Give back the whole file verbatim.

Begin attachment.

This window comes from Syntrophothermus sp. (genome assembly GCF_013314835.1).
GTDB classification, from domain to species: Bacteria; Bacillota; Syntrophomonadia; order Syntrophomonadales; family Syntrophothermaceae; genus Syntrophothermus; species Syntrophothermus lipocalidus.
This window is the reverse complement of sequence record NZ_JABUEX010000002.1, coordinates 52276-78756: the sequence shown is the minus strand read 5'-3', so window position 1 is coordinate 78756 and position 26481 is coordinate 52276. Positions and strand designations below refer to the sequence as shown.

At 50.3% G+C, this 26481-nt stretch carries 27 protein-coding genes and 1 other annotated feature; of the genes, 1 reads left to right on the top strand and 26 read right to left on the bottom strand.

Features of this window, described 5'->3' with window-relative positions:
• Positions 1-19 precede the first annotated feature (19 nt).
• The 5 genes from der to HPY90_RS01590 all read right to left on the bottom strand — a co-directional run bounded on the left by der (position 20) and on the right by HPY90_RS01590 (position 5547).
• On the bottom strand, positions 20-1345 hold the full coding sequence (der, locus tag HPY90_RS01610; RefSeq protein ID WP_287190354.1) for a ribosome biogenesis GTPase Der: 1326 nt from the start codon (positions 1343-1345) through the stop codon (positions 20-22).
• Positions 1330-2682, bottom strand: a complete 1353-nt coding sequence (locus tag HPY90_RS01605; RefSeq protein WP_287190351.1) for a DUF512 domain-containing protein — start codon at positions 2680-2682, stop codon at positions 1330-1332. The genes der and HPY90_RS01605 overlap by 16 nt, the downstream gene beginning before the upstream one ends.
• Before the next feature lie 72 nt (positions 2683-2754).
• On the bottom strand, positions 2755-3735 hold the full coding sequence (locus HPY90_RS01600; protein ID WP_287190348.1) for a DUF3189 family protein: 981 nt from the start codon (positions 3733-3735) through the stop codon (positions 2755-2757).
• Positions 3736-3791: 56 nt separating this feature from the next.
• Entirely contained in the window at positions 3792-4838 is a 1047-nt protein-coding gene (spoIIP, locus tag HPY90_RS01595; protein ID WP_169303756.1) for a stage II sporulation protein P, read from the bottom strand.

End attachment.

This window comes from Syntrophothermus sp. (genome assembly GCF_013314835.1).
GTDB classification, from domain to species: Bacteria; Bacillota; Syntrophomonadia; order Syntrophomonadales; family Syntrophothermaceae; genus Syntrophothermus; species Syntrophothermus lipocalidus.
This window is the reverse complement of sequence record NZ_JABUEX010000002.1, coordinates 52276-78756: the sequence shown is the minus strand read 5'-3', so window position 1 is coordinate 78756 and position 26481 is coordinate 52276. Positions and strand designations below refer to the sequence as shown.

At 50.3% G+C, this 26481-nt stretch carries 27 protein-coding genes and 1 other annotated feature; of the genes, 1 reads left to right on the top strand and 26 read right to left on the bottom strand.

Features of this window, described 5'->3' with window-relative positions:
• Positions 1-19 precede the first annotated feature (19 nt).
• The 5 genes from der to HPY90_RS01590 all read right to left on the bottom strand — a co-directional run bounded on the left by der (position 20) and on the right by HPY90_RS01590 (position 5547).
• On the bottom strand, positions 20-1345 hold the full coding sequence (der, locus tag HPY90_RS01610; RefSeq protein ID WP_287190354.1) for a ribosome biogenesis GTPase Der: 1326 nt from the start codon (positions 1343-1345) through the stop codon (positions 20-22).
• Positions 1330-2682, bottom strand: a complete 1353-nt coding sequence (locus tag HPY90_RS01605; RefSeq protein WP_287190351.1) for a DUF512 domain-containing protein — start codon at positions 2680-2682, stop codon at positions 1330-1332. The genes der and HPY90_RS01605 overlap by 16 nt, the downstream gene beginning before the upstream one ends.
• Before the next feature lie 72 nt (positions 2683-2754).
• On the bottom strand, positions 2755-3735 hold the full coding sequence (locus HPY90_RS01600; protein ID WP_287190348.1) for a DUF3189 family protein: 981 nt from the start codon (positions 3733-3735) through the stop codon (positions 2755-2757).
• Positions 3736-3791: 56 nt separating this feature from the next.
• Entirely contained in the window at positions 3792-4838 is a 1047-nt protein-coding gene (spoIIP, locus tag HPY90_RS01595; protein ID WP_169303756.1) for a stage II sporulation protein P, read from the bottom strand.